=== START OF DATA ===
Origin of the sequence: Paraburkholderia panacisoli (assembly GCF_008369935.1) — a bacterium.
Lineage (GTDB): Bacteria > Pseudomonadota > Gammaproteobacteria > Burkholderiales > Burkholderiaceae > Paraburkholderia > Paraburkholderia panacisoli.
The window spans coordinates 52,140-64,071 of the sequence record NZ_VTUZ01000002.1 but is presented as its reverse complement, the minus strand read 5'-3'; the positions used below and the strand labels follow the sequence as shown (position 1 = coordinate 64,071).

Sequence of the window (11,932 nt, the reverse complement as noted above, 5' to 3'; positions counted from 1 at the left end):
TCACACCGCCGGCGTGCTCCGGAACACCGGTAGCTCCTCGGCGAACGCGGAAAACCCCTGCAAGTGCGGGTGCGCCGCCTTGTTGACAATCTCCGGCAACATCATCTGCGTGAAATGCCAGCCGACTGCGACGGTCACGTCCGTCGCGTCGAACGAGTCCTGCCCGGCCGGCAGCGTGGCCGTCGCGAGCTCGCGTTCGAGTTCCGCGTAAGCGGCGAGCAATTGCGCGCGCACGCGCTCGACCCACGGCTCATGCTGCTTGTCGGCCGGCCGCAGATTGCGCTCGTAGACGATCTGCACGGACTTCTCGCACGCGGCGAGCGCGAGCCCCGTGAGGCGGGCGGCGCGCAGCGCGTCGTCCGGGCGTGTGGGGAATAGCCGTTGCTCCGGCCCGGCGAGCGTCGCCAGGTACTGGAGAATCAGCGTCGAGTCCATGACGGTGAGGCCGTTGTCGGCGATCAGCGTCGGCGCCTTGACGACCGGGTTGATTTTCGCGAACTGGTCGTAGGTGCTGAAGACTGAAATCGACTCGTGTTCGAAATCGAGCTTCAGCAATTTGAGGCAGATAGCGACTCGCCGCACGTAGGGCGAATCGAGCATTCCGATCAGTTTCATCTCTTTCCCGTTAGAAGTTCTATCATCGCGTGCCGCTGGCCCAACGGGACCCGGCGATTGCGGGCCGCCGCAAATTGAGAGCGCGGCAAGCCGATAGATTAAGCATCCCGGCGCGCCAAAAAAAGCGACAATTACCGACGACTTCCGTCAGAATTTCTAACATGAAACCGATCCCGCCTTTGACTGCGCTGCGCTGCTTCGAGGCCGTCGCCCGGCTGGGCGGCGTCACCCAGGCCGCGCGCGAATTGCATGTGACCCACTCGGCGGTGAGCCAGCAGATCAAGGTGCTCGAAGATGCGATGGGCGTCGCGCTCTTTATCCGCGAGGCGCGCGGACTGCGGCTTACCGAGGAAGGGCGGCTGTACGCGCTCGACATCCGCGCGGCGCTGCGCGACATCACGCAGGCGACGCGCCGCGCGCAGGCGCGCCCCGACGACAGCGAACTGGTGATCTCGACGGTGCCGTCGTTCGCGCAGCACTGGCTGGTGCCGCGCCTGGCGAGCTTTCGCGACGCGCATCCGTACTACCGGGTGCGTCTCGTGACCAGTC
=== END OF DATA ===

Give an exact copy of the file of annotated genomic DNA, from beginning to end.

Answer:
Origin of the sequence: Paraburkholderia panacisoli (assembly GCF_008369935.1) — a bacterium.
Lineage (GTDB): Bacteria > Pseudomonadota > Gammaproteobacteria > Burkholderiales > Burkholderiaceae > Paraburkholderia > Paraburkholderia panacisoli.
The window spans coordinates 52,140-64,071 of the sequence record NZ_VTUZ01000002.1 but is presented as its reverse complement, the minus strand read 5'-3'; the positions used below and the strand labels follow the sequence as shown (position 1 = coordinate 64,071).

Sequence of the window (11,932 nt, the reverse complement as noted above, 5' to 3'; positions counted from 1 at the left end):
TCACACCGCCGGCGTGCTCCGGAACACCGGTAGCTCCTCGGCGAACGCGGAAAACCCCTGCAAGTGCGGGTGCGCCGCCTTGTTGACAATCTCCGGCAACATCATCTGCGTGAAATGCCAGCCGACTGCGACGGTCACGTCCGTCGCGTCGAACGAGTCCTGCCCGGCCGGCAGCGTGGCCGTCGCGAGCTCGCGTTCGAGTTCCGCGTAAGCGGCGAGCAATTGCGCGCGCACGCGCTCGACCCACGGCTCATGCTGCTTGTCGGCCGGCCGCAGATTGCGCTCGTAGACGATCTGCACGGACTTCTCGCACGCGGCGAGCGCGAGCCCCGTGAGGCGGGCGGCGCGCAGCGCGTCGTCCGGGCGTGTGGGGAATAGCCGTTGCTCCGGCCCGGCGAGCGTCGCCAGGTACTGGAGAATCAGCGTCGAGTCCATGACGGTGAGGCCGTTGTCGGCGATCAGCGTCGGCGCCTTGACGACCGGGTTGATTTTCGCGAACTGGTCGTAGGTGCTGAAGACTGAAATCGACTCGTGTTCGAAATCGAGCTTCAGCAATTTGAGGCAGATAGCGACTCGCCGCACGTAGGGCGAATCGAGCATTCCGATCAGTTTCATCTCTTTCCCGTTAGAAGTTCTATCATCGCGTGCCGCTGGCCCAACGGGACCCGGCGATTGCGGGCCGCCGCAAATTGAGAGCGCGGCAAGCCGATAGATTAAGCATCCCGGCGCGCCAAAAAAAGCGACAATTACCGACGACTTCCGTCAGAATTTCTAACATGAAACCGATCCCGCCTTTGACTGCGCTGCGCTGCTTCGAGGCCGTCGCCCGGCTGGGCGGCGTCACCCAGGCCGCGCGCGAATTGCATGTGACCCACTCGGCGGTGAGCCAGCAGATCAAGGTGCTCGAAGATGCGATGGGCGTCGCGCTCTTTATCCGCGAGGCGCGCGGACTGCGGCTTACCGAGGAAGGGCGGCTGTACGCGCTCGACATCCGCGCGGCGCTGCGCGACATCACGCAGGCGACGCGCCGCGCGCAGGCGCGCCCCGACGACAGCGAACTGGTGATCTCGACGGTGCCGTCGTTCGCGCAGCACTGGCTGGTGCCGCGCCTGGCGAGCTTTCGCGACGCGCATCCGTACTACCGGGTGCGTCTCGTGACCAGTC